Far more seriously, what happens after that? What do we do when Iraqis not ex-Baathists but anti-Saddam Iraqis demand our withdrawal? For be sure this will happen. In the Shia mosques of Kerbala and An Najaf, they are not going to welcome Anglo-American forces. The Kurds will want a price for their co-operation. A state perhaps? A federation? The Sunnis will need our protection. They will also, in due time, demand our withdrawal. Iraq is a tough, violent state and General Tommy Franks is no General MacArthur.
For we will be in occupation of a foreign land. We will be in occupation of Iraq as surely as Israel is in occupation of the West Bank and Gaza. And with Saddam gone, the way is open for Osama bin Laden to demand the liberation of Iraq as another of his objectives. How easily he will be able to slot Iraq into the fabric of American occupation across the Gulf. Are we then ready to fight al-Qa'ida in Iraq as well as in Afghanistan and Pakistan and countless other countries? It seems that the peoples of the Middle East and the West realise these dangers, but that their leaders do not, or do not want to.
Travelling to the US more than once a month, visiting Britain at the weekend, moving around the Middle East, I have never been so struck by the absolute, unwavering determination of so many Arabs and Europeans and Americans to oppose a war. Did Tony Blair really need that gloriously pertinacious student at the Labour Party meeting on Friday to prove to him what so many Britons feel: that this proposed Iraqi war is a lie, that the reasons for this conflict have nothing to do with weapons of mass destruction, that Blair has no business following Bush into the America-Israeli war? Never before have I received so many readers' letters expressing exactly the same sentiment: that somehow because of Labour's huge majority, because of the Tory party's effective disappearance as an opposition, because of parliamentary cynicism British democracy is not permitting British people to stop a war for which most of them have nothing but contempt. From Washington's pathetic attempt to link Saddam to al-Qa'ida, to Blair's childish "dossier" on weapons of mass destruction, to the whole tragic farce of UN inspections, people are just no longer fooled.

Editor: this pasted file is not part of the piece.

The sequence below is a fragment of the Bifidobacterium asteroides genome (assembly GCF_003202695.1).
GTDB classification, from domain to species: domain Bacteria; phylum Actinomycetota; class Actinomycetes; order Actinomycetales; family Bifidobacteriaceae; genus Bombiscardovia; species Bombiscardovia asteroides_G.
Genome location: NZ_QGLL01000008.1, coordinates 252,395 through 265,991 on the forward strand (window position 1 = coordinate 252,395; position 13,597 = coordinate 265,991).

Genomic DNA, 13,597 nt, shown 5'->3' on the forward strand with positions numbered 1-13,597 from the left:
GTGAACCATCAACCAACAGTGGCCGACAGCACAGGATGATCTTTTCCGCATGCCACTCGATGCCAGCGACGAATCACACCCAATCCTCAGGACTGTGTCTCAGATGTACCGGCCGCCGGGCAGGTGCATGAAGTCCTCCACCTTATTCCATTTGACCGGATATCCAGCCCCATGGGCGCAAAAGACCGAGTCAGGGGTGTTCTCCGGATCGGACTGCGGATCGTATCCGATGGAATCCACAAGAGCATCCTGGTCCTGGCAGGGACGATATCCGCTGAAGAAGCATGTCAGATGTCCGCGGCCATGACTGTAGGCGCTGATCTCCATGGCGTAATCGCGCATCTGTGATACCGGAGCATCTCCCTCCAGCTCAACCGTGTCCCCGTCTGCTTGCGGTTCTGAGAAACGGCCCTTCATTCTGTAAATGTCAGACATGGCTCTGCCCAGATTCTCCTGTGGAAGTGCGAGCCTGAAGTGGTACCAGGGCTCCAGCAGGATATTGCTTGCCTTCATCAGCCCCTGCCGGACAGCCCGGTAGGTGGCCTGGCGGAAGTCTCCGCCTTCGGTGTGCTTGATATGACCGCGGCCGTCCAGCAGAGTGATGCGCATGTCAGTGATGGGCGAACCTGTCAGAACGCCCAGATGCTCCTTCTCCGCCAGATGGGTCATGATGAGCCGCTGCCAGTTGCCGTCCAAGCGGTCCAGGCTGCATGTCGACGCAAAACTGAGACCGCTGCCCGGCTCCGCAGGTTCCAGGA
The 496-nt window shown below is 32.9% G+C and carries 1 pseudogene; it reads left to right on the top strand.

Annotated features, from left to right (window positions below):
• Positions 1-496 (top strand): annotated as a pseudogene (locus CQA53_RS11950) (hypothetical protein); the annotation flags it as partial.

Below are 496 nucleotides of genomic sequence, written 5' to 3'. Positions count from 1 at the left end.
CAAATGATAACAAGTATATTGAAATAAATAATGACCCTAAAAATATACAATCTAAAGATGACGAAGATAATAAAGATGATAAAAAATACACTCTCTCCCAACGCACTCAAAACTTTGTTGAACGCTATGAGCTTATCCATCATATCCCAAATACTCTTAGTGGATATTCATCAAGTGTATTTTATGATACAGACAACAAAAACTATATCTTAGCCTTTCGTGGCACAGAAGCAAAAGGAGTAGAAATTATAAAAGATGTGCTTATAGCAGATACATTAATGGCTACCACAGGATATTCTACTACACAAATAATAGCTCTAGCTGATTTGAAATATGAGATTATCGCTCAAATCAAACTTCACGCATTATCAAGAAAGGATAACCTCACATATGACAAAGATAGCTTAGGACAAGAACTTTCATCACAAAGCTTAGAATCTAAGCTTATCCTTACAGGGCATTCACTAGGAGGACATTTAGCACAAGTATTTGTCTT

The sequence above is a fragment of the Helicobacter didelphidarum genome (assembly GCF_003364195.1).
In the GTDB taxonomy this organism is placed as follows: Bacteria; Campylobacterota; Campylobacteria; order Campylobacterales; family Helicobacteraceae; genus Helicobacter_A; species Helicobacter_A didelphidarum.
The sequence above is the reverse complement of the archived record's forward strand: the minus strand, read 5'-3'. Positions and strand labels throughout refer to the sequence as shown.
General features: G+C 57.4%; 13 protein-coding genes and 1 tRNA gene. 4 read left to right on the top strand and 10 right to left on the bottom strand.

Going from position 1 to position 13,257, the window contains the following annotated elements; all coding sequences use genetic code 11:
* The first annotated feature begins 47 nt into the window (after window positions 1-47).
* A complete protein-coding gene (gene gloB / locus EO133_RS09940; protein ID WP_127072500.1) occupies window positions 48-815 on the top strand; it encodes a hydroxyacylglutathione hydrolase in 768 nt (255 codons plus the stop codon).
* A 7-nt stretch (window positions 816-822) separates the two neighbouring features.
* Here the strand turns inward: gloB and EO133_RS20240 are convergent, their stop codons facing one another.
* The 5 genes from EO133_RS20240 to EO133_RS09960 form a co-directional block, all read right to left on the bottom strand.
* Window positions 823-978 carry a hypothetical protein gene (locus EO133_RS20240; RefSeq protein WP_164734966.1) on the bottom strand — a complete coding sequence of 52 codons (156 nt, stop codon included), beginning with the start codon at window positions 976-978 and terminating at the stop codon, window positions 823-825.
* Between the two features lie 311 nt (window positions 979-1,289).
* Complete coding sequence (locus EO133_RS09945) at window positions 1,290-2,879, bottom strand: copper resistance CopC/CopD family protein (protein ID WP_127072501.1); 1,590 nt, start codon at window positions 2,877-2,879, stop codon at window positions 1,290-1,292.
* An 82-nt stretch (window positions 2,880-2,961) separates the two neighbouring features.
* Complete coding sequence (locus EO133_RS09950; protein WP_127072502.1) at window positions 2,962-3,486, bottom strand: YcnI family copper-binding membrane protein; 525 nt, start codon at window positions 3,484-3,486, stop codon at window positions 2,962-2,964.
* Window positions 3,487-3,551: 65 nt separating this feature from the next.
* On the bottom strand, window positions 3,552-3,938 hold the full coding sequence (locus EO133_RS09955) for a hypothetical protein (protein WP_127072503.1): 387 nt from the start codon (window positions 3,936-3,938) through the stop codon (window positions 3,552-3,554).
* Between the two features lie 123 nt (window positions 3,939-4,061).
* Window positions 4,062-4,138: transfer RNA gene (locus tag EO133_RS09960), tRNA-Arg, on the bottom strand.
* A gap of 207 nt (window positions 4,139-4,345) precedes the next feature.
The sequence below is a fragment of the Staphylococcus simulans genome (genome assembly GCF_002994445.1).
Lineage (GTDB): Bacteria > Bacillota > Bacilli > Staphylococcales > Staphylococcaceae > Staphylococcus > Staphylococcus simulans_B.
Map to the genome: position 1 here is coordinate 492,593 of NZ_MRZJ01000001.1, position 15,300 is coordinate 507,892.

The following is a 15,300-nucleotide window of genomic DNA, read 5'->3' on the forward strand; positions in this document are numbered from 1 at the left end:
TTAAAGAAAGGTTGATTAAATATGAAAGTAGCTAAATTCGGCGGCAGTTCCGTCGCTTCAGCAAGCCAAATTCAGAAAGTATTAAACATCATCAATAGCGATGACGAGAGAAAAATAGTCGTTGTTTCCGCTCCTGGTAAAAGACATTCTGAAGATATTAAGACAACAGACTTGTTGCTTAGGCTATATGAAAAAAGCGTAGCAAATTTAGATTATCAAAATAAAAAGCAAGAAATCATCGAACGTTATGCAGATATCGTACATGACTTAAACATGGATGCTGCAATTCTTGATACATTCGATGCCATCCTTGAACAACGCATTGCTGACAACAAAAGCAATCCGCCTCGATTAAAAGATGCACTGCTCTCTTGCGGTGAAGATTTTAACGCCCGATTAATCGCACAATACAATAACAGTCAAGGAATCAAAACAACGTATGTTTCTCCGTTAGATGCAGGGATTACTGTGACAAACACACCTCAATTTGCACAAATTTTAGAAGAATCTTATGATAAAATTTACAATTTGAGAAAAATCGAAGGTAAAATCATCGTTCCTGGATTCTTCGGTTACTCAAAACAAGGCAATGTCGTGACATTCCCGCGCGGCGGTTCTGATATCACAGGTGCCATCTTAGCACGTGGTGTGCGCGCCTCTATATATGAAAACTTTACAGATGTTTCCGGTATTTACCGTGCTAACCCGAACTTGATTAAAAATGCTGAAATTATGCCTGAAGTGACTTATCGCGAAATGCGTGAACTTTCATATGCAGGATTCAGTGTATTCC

The denials that this war has anything to do with oil are as unconvincing as Colin Powell's claim last week that Iraq's oil would be held in trusteeship for the Iraqi people. Trusteeship was exactly what the League of Nations offered the Levant when it allowed Britain and France to adopt mandates in Palestine and Transjordan and Syria and Lebanon after the First World War. Who will run the oil wells and explore Iraqi oil reserves during this generous period of trusteeship? American companies, perhaps? No, people are not fooled.